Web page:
Saturday, October 25, 2014

The Cancer Chronicles - George Johnson's personal exploration of cancer, its origins, and treatments

I have recently reviewed books about the discovery and treatment (The Philadelphia Chromosome) and the causes of cancer (Toms River). So the subject matter in George Johnson's The Cancer Chronicles is quite familiar to me. Johnson does have a unique angle – his wife was diagnosed with uterine cancer, which led him to use his expertise as a science writer to learn more about the disease. This perspective helps create a personal element to the book, but does not distract from the science.

Several of the stories were previously covered in other books that I have reviewed: Boveri's prescient hypothesis linking chromosomal aberrations with cancer (The Philadelphia Chromosome), Thomas Hunt Morgan's mutant fruit flies (The Violinist's Thumb), scrotal cancer in chimney sweeps (Toms River), and the Radium girls (The Poisoner's Handbook). Johnson covers new ground in the chapter called "Jurassic Cancer", which examines the other animals in which cancers have been found. In fact, most animals get cancer; the one exception is naked mole rats. Surprisingly, various types of malignancies have even been identified in dinosaur fossils. Another chapter examines how far back in human populations cancers have been described. Johnson writes, "There were signs of cancer in an Iron Age man in Switzerland and a fifth century Visigoth from Spain" (p 49). In both animals and humans, it is difficult to know the exact frequency of the disease, but it is clear that cancer is not strictly linked to industrialization or environmental factors. 

Hanahan and Weinberg, 2000.
Rather, it seems that cancer is inevitable. The landmark review "The Hallmarks of Cancer" (and its update in 2011) states that cancer is basically caused by the accumulation of several mutations. The review's author Robert Weinberg estimates that every second four million cells are replicating in a human body. Each time a cell replicates, there is a chance for error. While there are many error correction mechanisms, mistakes do get through. This genetic variability is the fodder for evolution by natural selection. It is also the source for cancer. Thus, it makes sense that cancer is generally seen throughout the animal kingdom and throughout time. Johnson concludes that it is comforting to know that cancer has always been with us.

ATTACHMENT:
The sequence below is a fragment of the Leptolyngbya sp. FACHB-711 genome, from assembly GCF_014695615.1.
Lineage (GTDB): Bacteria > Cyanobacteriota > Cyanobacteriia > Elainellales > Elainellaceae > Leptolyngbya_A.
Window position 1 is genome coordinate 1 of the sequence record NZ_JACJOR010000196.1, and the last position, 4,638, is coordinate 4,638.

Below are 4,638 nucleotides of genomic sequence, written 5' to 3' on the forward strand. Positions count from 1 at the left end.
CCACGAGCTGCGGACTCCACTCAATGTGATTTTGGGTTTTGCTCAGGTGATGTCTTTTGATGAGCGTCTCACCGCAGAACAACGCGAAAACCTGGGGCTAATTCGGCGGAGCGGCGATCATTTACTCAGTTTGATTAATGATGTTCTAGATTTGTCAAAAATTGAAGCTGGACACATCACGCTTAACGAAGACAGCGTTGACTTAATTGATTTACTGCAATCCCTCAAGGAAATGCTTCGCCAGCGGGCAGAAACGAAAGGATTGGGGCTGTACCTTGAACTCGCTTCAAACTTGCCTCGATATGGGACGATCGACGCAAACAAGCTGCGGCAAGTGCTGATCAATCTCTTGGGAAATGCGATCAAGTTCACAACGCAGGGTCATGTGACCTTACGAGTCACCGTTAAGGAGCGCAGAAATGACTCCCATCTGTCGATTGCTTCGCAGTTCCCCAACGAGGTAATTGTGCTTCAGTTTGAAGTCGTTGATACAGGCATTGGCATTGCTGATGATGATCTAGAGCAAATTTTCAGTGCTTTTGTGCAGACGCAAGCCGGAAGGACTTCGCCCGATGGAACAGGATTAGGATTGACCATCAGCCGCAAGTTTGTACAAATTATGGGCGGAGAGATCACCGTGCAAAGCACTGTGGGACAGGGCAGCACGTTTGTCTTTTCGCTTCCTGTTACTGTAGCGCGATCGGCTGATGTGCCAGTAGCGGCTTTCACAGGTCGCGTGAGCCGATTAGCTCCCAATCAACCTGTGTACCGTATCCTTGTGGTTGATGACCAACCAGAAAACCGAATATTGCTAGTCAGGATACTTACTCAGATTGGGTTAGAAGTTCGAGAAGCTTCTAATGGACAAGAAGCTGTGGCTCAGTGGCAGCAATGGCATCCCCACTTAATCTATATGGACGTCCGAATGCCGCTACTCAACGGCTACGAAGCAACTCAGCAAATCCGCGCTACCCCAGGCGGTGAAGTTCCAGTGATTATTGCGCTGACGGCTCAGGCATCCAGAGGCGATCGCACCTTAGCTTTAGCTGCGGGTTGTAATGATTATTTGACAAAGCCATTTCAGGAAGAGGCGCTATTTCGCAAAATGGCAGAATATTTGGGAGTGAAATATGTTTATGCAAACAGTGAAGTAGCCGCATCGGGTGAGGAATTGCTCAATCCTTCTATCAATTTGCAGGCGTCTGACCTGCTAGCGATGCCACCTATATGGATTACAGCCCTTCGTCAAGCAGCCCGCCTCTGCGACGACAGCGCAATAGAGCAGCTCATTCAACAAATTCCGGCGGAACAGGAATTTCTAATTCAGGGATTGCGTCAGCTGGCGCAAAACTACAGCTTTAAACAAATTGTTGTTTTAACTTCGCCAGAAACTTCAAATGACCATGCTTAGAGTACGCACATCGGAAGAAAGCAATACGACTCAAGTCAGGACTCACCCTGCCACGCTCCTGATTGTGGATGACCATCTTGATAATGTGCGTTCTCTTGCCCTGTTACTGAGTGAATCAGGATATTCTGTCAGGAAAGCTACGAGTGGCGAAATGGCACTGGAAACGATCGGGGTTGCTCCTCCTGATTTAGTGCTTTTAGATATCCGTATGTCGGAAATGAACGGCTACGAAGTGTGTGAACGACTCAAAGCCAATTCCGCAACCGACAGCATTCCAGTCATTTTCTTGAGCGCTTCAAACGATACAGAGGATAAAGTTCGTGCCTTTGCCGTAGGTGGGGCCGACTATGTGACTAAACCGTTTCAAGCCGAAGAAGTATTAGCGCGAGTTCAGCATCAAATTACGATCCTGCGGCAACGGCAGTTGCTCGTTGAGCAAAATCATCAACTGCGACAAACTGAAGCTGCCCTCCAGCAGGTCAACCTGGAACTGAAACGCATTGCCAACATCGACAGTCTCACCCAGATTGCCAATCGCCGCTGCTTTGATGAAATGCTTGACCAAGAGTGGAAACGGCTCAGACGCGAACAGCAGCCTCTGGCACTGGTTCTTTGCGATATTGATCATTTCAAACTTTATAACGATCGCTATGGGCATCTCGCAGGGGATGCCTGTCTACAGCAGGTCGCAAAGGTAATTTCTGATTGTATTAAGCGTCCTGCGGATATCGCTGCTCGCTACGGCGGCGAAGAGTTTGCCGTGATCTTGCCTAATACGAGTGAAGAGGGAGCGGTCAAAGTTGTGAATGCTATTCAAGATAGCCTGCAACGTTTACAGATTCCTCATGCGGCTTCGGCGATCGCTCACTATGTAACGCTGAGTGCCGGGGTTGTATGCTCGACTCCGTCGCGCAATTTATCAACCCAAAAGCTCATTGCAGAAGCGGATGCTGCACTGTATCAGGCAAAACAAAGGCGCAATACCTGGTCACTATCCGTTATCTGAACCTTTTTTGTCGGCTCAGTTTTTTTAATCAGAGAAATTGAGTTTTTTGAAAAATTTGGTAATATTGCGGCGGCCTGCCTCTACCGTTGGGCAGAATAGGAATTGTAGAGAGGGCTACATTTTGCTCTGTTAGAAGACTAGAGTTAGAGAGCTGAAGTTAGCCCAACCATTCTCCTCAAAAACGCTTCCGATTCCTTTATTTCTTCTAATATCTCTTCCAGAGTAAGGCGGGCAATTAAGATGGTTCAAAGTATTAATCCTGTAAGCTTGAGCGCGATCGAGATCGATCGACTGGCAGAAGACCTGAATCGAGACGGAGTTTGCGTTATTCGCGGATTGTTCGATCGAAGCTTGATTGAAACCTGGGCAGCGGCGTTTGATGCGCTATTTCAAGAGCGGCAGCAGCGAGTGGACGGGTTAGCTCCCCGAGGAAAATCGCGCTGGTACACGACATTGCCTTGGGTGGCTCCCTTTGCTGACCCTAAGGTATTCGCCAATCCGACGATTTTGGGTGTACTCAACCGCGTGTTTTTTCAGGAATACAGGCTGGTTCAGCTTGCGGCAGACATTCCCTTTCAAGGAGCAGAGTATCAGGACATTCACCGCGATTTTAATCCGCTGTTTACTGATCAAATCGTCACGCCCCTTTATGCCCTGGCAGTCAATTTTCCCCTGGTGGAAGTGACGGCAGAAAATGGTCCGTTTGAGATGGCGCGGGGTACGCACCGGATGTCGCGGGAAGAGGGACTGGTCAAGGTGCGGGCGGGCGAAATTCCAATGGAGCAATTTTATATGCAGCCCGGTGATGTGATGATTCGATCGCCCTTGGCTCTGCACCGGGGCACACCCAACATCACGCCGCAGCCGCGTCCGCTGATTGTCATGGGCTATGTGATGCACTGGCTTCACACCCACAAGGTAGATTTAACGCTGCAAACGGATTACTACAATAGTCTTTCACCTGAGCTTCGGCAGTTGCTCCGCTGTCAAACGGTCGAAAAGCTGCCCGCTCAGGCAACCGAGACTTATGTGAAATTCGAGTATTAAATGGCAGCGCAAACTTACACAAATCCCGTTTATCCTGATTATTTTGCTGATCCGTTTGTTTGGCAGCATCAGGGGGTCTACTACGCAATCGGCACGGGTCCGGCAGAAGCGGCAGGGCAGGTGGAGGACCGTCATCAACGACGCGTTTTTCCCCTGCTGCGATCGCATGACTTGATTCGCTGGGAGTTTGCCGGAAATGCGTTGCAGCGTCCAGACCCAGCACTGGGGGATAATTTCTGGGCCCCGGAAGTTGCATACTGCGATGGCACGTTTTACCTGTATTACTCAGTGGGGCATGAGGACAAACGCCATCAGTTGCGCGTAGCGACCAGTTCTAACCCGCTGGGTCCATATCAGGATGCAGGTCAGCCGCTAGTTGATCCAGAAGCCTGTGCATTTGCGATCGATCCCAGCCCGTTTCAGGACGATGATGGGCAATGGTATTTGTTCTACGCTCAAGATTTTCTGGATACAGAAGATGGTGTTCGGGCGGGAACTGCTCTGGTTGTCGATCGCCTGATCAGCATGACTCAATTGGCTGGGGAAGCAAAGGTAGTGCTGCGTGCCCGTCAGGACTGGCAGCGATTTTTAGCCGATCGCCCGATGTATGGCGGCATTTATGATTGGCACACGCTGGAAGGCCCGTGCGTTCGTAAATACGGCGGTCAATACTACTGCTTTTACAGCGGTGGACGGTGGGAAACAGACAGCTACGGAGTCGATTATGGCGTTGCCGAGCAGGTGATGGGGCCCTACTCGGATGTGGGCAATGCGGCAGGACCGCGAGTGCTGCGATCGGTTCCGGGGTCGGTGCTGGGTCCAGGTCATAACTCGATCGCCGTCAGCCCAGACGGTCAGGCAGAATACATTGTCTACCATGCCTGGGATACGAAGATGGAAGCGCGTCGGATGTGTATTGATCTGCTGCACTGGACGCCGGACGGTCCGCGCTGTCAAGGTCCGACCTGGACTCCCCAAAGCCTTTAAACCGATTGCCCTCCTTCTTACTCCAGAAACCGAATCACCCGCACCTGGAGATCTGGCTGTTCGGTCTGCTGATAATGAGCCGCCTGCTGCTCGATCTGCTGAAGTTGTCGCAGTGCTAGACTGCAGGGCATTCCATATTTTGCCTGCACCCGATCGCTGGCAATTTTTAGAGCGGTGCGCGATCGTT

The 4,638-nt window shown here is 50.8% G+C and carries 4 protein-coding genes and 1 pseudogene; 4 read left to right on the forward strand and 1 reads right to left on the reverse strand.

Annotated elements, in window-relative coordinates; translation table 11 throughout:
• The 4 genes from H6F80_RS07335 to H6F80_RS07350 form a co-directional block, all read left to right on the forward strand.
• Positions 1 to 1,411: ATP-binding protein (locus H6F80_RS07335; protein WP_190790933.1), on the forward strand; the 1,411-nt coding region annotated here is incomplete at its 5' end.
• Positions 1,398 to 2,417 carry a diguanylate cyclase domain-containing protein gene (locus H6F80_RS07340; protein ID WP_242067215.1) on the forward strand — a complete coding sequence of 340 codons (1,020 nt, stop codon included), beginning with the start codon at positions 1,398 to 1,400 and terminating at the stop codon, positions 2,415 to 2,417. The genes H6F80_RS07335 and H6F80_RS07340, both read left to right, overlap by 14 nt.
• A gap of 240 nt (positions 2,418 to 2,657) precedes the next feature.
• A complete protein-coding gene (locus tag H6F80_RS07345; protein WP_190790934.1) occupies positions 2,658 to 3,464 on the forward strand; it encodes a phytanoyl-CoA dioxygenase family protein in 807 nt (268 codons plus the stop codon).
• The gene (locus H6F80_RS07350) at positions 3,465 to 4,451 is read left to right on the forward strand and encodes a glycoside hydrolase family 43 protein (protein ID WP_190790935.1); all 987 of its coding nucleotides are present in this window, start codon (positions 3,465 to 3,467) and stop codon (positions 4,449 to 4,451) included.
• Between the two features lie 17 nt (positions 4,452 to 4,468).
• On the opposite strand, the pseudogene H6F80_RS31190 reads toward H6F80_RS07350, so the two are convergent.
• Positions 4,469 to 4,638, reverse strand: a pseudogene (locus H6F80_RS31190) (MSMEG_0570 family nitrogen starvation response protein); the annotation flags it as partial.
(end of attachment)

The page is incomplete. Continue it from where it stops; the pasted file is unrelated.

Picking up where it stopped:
Johnson also discusses cancer cell evolution, which is a topic of intense interest in scientific research. Cancer cells are constantly changing to evade the body's defense mechanisms. During treatment, some cancer cells can develop resistance to chemotherapeutics. Understanding how chemoresistant cancers can be treated is a major unanswered question. In the case of Gleevec/imatinib-resistant cancer, a single mutation is responsible for Gleevec-resistance, which allowed the development of a second drug (nilotinib) to kill cells with the imatinib-resistant mutation. Unfortunately, and as is to be expected with a complex disease such as cancer, most chemo-resistant cancers are not as clear cut. 

Overall, the book is quite easy to read and covers many important topics, albeit not at the depth of other, more focused books on the topic of cancer. I will definitely be adding The Emperor of All Maladies to my reading list to give this topic another perspective.


** Post script: Johnson's book was short-listed for the 2014 Royal Society Winton Prize for Science books. 

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